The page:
Prospect Theory and Stock Returns: A Seven Factor Pricing Model

Research output: Contribution to journalArticle

Abstract

The single-factor Capital Asset Pricing Model (CAPM), and its multi-factor extensions, are models that seek to explain investor's expectations for returns on risky assets. Empirical studies however, show that these factor models do not fully explain variations in expected returns. We show that a simple two factor model, based on the Peak-end rule (Fredrickson & Kahneman, 1993) from Prospect Theory (Kahneman & Tversky, 1979, 1992) explains variations in asset returns more thoroughly than the CAPM or it's extensions. Our results are derived from an extensive study on all US listed securities over the time period of 1927–2014. Based on our findings, we propose a Seven-Factor asset pricing model merging the insights of Expected Utility Theory, and Prospect Theory. Our new model explains variations in asset returns more comprehensively than the CAPM and its extensions including the recently established five factor CAPM by Fama and French (2015).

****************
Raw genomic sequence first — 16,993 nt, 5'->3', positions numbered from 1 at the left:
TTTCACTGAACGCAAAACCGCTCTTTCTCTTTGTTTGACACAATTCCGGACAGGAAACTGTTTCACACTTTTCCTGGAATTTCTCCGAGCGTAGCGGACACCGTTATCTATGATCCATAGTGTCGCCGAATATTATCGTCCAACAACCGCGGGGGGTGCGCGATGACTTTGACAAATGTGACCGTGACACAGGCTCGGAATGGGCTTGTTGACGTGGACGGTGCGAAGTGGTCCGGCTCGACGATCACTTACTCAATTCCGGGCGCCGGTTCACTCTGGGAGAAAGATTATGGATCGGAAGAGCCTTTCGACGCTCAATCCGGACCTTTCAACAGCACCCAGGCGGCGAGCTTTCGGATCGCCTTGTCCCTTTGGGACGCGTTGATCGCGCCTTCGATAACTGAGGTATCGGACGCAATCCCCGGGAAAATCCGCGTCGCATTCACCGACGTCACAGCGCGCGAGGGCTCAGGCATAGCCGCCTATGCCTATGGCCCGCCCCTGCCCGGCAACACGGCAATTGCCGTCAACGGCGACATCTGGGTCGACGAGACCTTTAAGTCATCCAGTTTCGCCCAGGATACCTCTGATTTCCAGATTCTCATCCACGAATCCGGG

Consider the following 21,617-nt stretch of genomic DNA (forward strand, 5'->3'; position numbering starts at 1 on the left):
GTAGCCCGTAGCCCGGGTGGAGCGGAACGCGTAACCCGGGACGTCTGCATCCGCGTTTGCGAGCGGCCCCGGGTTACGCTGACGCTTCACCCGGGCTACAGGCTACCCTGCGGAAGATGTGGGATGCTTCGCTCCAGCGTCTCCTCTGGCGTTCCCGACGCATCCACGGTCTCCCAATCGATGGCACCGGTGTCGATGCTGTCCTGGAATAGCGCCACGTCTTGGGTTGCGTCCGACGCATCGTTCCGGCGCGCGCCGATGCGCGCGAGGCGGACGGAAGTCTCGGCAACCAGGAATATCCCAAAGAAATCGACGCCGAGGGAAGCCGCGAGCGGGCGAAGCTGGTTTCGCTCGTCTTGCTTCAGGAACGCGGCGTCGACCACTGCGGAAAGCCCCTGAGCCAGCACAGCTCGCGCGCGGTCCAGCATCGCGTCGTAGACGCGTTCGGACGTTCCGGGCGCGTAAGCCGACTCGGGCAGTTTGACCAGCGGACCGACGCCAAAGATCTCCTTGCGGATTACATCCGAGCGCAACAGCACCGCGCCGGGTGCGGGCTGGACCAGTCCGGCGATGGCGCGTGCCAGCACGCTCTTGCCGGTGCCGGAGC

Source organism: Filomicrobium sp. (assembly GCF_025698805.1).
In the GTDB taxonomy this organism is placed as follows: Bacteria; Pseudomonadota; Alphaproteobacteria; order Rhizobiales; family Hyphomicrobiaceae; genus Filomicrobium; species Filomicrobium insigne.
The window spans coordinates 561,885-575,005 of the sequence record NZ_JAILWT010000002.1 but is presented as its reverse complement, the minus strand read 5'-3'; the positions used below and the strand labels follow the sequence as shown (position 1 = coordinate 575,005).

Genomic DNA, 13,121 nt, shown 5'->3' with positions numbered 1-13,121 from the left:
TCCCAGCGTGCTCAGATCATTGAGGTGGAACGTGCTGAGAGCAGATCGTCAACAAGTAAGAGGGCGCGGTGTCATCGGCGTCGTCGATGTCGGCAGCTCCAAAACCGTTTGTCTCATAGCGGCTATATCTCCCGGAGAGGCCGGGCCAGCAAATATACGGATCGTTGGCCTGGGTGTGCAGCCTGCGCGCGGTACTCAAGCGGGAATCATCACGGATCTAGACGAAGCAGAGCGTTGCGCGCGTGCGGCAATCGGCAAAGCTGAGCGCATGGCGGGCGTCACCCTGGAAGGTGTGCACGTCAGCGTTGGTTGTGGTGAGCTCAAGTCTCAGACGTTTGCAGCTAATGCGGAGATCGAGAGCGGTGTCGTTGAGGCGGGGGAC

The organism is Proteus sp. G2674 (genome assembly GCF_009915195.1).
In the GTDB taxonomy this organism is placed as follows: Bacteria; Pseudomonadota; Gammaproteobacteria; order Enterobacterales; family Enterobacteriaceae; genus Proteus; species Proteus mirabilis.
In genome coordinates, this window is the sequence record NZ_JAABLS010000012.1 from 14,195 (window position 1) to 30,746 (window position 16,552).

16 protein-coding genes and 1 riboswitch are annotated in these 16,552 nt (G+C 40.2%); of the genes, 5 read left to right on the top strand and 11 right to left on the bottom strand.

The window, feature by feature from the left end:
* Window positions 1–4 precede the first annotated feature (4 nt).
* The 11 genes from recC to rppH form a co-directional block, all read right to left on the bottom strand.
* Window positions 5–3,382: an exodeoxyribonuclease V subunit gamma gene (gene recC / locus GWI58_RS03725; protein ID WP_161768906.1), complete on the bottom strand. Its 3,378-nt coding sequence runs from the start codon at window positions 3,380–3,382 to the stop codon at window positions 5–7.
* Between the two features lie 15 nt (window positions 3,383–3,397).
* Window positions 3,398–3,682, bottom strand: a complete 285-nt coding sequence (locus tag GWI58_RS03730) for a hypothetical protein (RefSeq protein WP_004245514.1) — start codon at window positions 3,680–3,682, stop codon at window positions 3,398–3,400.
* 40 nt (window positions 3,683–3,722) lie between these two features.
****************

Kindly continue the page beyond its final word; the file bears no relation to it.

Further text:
Original languageEnglish
Pages (from-to)315-322
Number of pages8
JournalJournal of Business Research
Volume101
DOIs
Publication statusPublished - 2 May 2019

Keywords

  • Prospect theory
  • Peak-end rule
  • Cognitive bias
  • CAPM

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